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Re: National Geographic's MARS
« Reply #4 on: August 09, 2019, 02:48:16 pm »
Quote
I kinda wish we could fix issues here before we up and bail.

Humanity can't stay in it's "crib" (Earth) forever. It is our destiny to go out into space. While I do agree that various issues need to be solved on Earth such as climate change, over population, deforestation, and so much more, we need to go out into space because what if there are resources out there that could help us to overcome our problems here on Earth? We'll never really know unless we go "out there". *points to sky*
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Offline Kay Alett

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Re: National Geographic's MARS
« Reply #5 on: August 09, 2019, 06:36:04 pm »
I kinda wish we could fix issues here before we up and bail.

I know right? Like how bad does our planet have to get to make that the option that looks good; flee to a barren, lifeless, freezing desert planet.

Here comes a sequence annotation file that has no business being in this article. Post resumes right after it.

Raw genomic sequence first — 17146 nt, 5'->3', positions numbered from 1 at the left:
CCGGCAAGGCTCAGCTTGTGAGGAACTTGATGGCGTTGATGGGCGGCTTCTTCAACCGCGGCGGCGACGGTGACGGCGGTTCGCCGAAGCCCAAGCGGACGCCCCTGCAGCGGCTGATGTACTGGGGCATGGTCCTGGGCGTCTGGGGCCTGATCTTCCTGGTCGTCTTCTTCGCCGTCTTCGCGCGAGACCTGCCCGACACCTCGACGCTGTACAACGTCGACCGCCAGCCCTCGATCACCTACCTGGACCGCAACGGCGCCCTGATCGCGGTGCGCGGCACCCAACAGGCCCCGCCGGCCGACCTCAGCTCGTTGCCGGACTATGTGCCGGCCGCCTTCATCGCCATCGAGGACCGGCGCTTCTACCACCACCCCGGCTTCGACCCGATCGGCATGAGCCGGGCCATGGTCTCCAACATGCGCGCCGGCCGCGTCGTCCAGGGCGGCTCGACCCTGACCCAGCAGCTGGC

Humanity can't stay in it's "crib" (Earth) forever. It is our destiny to go out into space. While I do agree that various issues need to be solved on Earth such as climate change, over population, deforestation, and so much more, we need to go out into space because what if there are resources out there that could help us to overcome our problems here on Earth? We'll never really know unless we go "out there". *points to sky*

"Did the lungfish refuse to breathe air? It did not. It crept forth boldly while its brethren remained in the blackest ocean abyss, with lidless eyes forever staring at the dark, ignorant and doomed despite their eternal vigilance.
Would we model ourselves on the trilobite?
Are all the accomplishments of humanity fated to be nothing more than a layer of broken plastic shards thinly strewn across a fossil bed, sandwiched between the Burgess shale and an eon's worth of mud?
In order to be true to our nature, and our destiny, we must aspire to greater things. We have outgrown our cradle. It is futile to cry for mother's milk, when our true sustenance awaits us among the stars.
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Offline Kobuk

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Re: National Geographic's MARS
« Reply #6 on: August 09, 2019, 07:03:56 pm »